Did GoShare Charge Me Twice? - GoShare blank

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Did GoShare Charge Me Twice?

It is common in industries where a service is provided prior to the customer being charged, for the bank to put a temporary hold on an estimated amount of funds in your account. These holds are sometimes called preauthorizations, authorization holds, or credit holds. If you aren’t familiar with this practice, it may look like GoShare is double charging you. This is not the case. What you are seeing is a temporary hold on your account to reserve funds and ensure you don’t overdraw.

What is a temporary hold?

When a hold is put on your account, the bank temporarily reserves funds for an expected future payment. The funds are never removed from your account. An estimated amount is temporarily “held” back from account funds available for spending. This ensures that when your card is billed, there is enough money in the account to handle the transactions.

Why does GoShare use temporary holds?

Temporary holds protect our delivery professionals and our customers. They ensure that when you are billed, there is enough money to cover the transaction. This helps prevent declined payments, which can hurt your credit score. This also helps GoShare prevent fraudulent uses of our services by those who would hire delivery professionals without the intent to reimburse them for their time and labor.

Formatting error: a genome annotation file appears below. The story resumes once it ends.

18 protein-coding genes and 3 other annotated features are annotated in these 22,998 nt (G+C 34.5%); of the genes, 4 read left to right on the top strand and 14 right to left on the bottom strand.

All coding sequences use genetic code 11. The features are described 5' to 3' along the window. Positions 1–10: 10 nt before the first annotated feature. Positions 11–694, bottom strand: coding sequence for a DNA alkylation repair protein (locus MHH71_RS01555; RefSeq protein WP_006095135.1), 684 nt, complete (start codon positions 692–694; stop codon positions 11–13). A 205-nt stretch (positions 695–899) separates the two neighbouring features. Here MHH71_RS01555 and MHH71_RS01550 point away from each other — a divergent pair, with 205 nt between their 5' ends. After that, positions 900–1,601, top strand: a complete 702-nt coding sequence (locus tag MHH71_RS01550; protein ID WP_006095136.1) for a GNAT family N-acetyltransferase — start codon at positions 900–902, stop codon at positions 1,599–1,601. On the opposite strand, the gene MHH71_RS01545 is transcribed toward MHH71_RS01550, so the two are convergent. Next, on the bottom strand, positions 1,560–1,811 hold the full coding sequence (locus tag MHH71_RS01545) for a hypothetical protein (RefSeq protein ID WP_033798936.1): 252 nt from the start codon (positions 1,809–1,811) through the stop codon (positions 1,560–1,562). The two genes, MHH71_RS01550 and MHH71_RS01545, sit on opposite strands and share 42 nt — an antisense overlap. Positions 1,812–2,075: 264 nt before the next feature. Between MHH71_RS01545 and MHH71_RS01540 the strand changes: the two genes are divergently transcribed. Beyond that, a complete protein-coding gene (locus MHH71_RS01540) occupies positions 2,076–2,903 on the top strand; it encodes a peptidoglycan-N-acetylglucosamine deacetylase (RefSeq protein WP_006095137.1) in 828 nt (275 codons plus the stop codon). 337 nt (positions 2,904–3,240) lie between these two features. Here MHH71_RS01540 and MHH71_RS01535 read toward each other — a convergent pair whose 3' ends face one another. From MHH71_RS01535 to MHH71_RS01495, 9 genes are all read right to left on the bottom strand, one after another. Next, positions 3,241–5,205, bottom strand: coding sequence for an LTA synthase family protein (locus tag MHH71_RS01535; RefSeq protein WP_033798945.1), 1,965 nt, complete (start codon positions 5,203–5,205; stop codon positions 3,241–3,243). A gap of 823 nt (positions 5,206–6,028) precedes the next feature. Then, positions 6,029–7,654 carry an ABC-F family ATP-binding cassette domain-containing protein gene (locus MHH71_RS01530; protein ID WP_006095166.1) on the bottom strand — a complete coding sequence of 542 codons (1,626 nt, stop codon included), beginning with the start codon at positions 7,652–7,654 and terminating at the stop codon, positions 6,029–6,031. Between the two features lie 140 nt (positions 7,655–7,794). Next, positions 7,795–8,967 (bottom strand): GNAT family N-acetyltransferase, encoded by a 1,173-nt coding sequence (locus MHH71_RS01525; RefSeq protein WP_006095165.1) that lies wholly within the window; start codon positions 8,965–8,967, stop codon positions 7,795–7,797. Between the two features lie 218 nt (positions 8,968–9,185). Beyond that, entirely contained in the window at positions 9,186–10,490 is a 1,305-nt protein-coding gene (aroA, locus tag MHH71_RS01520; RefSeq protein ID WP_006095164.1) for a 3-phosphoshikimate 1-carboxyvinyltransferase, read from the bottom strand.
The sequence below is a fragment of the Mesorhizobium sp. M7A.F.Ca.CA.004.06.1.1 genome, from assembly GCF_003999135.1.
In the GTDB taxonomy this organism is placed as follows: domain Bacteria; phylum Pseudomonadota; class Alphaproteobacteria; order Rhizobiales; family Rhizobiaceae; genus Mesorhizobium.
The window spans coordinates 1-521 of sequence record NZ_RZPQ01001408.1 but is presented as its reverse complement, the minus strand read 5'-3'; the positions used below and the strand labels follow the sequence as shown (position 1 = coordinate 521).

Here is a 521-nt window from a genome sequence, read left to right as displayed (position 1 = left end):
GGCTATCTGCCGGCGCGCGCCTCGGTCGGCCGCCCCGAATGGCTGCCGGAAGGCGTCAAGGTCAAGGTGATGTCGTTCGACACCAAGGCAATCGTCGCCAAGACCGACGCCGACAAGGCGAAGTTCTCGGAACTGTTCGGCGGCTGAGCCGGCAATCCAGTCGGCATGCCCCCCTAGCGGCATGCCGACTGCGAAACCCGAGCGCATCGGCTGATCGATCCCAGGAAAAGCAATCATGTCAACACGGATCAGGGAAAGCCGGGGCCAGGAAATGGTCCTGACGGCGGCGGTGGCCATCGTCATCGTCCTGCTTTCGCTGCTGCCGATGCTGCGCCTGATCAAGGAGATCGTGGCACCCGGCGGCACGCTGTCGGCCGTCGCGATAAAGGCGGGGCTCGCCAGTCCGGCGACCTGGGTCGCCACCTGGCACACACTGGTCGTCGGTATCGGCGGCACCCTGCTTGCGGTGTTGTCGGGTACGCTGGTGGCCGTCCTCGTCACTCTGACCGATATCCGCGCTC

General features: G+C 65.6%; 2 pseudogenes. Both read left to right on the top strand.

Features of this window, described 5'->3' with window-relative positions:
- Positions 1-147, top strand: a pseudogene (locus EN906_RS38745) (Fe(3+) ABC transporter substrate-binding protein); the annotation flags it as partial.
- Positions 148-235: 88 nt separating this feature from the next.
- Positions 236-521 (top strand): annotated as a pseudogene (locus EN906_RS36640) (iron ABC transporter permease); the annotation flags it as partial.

When is the hold removed?

GoShare releases the hold immediately upon payment of the final bill or upon cancellation of the project. While most card issuers release the funds within minutes of the hold being release, some banks may delay releasing funds for one to two business days. Unfortunately, this is at the discretion of the card issuer and GoShare is not able to influence how quickly they release the funds for use after the hold is lifted.

How common are temporary holds?

Placing a hold on credit cards is a common practice by companies that provide goods and services before issuing a bill or charge, such as hotels, car rentals, and gas stations. For example, hotels will place a hold on your card 24-hours before your stay to cover estimated room costs. Gas stations place a hold on your card for an estimated amount (often on the high-end of what someone might spend) before you begin pumping, to help prevent gasoline theft. Only after you finish pumping and the final amount is known does the gas station bill your card.

Additional questions?

If you have additional questions on this topic or a GoShare project, please don’t hesitate to contact us.